How to Quickly Tell if You’re Good or Bad at Marketing
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How to Quickly Tell if You’re Good or Bad at Marketing

 

Who’s the person you think about the most? Chances are it’s yourself. I don’t blame you, we’re all biologically predisposed to put our personal well being first; it’s linked to our survival instinct. Unfortunately, sometimes this natural animal trait interferes with our ability to develop successful relationships and be effective at marketing. To be really good at marketing you have to stop thinking about yourself and start putting your customer first.

You see, “marketing” is defined as a set of activities for the purpose of identifying the customer, satisfying the customer, and keeping the customer to meet the objectives of an organization. The fact “customer” is mentioned three times and “organization” only once is by design. My customer’s don’t really care about “me” or my “organization”, they care about themselves and it’s our job as marketers to make sure we’re thinking about their needs more than ours.

Many companies and marketers fall into the trap of only thinking about themselves. This is evident in the promotions people clog up social media channels with, newsletters that only talk about what’s new at the respective company, and blog posts that are nothing more than long sales letters disguised as “information”. Yes, I know that self-promotion is a part of marketing, but there’s many ways of doing it besides always coming across as “Me first and the gimme gimmes”.

As an exercise, the next time you’re preparing a marketing or social media communication consciously try to not talk about yourself. Focus on messages that might be informative or entertaining to your audience. For instance, instead of sending out a newsletter with your latest promotions or company news try providing a link to a useful article that will enrich your audience’s lives (tips, stats, expert advice, reviews, etc). And when making a social media update try share a link to an interesting article or make a witty observation on society. Perhaps your next social media communication could even be a reply to somebody else’s message.

The focus should be on what’s important to your audience and meeting their needs. Resist the urge to brag, self promote, or give updates on mundane aspects of your life/business. Practice this for a bit you’ll be over yourself in no time and ready for a new relationship with your customers. If you take care of your customers, they’ll take care of you.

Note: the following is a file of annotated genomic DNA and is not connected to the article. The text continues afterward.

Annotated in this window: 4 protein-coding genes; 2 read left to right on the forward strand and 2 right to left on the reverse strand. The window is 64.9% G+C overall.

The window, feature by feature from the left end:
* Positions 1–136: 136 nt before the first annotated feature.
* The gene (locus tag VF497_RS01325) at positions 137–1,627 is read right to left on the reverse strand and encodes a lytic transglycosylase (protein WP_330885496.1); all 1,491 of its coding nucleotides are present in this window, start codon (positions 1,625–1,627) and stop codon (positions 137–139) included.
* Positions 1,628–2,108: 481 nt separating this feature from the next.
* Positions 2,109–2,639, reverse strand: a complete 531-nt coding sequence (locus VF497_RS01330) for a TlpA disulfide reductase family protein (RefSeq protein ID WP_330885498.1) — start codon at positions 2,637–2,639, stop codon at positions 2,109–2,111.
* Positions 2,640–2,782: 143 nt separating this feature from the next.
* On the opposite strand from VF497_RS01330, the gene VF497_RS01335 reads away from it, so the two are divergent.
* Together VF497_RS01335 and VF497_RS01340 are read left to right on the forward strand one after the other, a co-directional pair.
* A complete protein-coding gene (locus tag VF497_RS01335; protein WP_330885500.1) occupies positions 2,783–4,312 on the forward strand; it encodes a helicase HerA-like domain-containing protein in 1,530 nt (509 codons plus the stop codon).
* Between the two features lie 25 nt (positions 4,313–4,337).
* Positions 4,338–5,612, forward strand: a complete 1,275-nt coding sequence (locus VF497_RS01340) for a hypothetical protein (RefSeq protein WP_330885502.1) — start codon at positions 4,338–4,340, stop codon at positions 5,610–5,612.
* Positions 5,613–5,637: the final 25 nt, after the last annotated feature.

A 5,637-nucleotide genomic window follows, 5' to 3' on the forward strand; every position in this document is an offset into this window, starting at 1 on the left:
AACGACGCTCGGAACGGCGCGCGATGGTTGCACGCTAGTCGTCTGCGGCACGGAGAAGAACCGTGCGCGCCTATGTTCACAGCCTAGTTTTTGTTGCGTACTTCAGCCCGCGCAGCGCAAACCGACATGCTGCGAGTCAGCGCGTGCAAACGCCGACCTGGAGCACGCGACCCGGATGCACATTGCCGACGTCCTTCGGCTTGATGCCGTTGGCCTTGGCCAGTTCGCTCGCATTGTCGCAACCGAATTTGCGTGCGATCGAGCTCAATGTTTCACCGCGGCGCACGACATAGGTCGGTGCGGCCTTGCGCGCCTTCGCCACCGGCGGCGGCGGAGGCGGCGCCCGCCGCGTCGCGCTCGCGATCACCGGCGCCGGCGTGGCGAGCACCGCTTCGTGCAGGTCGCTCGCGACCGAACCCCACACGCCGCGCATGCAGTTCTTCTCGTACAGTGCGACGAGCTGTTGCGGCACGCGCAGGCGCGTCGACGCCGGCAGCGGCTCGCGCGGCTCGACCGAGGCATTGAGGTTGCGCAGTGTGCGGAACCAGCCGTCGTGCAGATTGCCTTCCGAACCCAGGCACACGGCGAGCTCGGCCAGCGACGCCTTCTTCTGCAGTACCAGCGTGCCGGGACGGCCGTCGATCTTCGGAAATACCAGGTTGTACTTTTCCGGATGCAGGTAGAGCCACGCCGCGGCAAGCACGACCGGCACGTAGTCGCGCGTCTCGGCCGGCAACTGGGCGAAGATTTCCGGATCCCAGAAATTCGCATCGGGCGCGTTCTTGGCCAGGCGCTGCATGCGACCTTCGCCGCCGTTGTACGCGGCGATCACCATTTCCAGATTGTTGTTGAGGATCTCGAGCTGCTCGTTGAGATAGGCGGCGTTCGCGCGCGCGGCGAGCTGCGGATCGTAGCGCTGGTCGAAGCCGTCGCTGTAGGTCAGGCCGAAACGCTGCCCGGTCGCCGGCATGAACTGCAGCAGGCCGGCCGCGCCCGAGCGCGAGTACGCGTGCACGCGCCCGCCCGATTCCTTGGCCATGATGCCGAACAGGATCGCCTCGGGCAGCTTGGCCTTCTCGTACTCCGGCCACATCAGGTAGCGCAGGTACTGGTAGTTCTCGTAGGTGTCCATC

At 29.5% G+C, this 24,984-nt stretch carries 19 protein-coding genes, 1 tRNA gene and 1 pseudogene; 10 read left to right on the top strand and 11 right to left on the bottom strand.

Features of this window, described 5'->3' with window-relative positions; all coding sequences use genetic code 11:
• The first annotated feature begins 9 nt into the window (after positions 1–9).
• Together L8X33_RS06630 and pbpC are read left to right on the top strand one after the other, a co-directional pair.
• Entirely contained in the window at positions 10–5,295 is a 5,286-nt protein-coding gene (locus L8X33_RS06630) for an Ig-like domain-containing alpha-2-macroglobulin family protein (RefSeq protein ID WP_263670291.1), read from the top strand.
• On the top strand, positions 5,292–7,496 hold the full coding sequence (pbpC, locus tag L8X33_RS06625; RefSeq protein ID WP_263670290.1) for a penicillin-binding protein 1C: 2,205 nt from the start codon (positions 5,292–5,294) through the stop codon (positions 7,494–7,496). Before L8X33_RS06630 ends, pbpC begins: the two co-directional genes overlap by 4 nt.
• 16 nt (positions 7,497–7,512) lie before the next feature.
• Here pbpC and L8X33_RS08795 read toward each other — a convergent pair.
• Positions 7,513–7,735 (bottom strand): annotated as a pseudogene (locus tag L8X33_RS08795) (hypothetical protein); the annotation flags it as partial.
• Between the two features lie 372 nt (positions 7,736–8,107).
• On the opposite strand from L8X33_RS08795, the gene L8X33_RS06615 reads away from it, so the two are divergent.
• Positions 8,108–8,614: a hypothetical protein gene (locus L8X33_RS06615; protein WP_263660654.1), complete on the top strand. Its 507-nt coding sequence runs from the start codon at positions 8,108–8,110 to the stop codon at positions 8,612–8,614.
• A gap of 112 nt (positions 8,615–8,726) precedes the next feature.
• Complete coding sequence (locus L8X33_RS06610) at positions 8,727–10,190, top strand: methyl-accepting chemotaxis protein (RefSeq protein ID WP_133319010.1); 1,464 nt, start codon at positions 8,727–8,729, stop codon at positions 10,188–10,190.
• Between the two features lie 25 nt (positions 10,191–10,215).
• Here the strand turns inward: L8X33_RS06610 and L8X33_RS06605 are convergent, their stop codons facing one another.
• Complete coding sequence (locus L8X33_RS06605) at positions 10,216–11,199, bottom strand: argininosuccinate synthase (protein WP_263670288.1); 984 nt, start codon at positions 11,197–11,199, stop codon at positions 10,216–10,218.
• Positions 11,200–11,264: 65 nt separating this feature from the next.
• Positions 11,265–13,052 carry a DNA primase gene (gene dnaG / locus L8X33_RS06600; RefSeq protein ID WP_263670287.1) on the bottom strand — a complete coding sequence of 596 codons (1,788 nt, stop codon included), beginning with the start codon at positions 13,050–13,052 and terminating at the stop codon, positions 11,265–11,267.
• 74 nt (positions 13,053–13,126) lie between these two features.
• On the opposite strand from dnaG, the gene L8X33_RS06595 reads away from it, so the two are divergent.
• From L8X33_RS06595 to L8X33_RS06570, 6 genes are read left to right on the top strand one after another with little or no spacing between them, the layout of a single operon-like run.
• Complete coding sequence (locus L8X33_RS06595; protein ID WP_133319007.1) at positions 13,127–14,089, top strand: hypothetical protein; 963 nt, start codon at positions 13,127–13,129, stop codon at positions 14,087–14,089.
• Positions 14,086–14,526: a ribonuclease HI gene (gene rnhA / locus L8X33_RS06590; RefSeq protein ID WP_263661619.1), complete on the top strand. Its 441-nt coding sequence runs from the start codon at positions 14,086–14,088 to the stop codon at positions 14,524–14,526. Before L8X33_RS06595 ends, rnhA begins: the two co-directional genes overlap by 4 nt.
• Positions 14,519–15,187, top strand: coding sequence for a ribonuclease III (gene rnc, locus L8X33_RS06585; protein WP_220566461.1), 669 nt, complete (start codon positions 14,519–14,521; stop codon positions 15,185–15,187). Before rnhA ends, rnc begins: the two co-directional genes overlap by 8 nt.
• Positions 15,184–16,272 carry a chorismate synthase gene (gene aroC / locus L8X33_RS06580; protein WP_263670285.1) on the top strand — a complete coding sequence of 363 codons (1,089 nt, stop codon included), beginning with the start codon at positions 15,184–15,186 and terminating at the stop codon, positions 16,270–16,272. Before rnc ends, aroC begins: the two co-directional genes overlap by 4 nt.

By no means am I perfect marketer and I still have a lot of learning to do. What are your thoughts? Do you have feedback or a personal example you can share? Please comment below.

 
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Comments (7)

  1. Galen Sonntag, January 26, 2012
    An excellent marketing use of social media is to build your brand (personal or corporate brand) through establishing yourself as an expert. If you offer comments, help, tips, and information that is worthy of your audience's time, they begin to know, like, and trust you. In the future (not now) when they have a need for your product or service you will be a brand they consider, maybe even prefer. Reply
    • Dan Maynard, January 26, 2012
      Good article Harley and I agree with Galen. I am a big proponent of personal branding. For instance I believe most people/companies About Us page is all wrong. Your About Us page really should be sure about the company because people want to know who is the personality behind the faceless corporate site, but at the same time try to inject something that tells the reader WIIFM, translation, What's In It For Me. So whatever you do in your about us make sure it has something to offer the reader that resonates with them. For example rather than saying, ""We've been in business since 1999" change that to "We've been help customers streamlining their business processes since 1999". Cheers, Dan Maynard webfeatmarketing.com dan@webfeatmarketing.com Reply
  2. Harley Rivet, January 26, 2012
    Galen and Dan, thank you both for relaying your thoughts. Long term effective marketing is definitely a slow drip process so it pays to have an approach the causes a wave as opposed to only a splash. I like the tip regarding how to make an "About Us" page more customer centric. Reply
  3. thomas hale, January 27, 2012
    Harley, great post. I am in a similar struggle to make the audience the focus for the film industry--which too often is about the filmmakers. Canada, due mostly to systemic factors, has a long way to go to having an "audience driven" film industry (which is the point after all). Reply
  4. Lisa, May 29, 2013
    Excellent advice. There's so much noise and competition for people's attention, it's important to motivate people to care by giving them something valuable they want or need. Too often, clients assume they know what their audience wants without ever asking them. Reply
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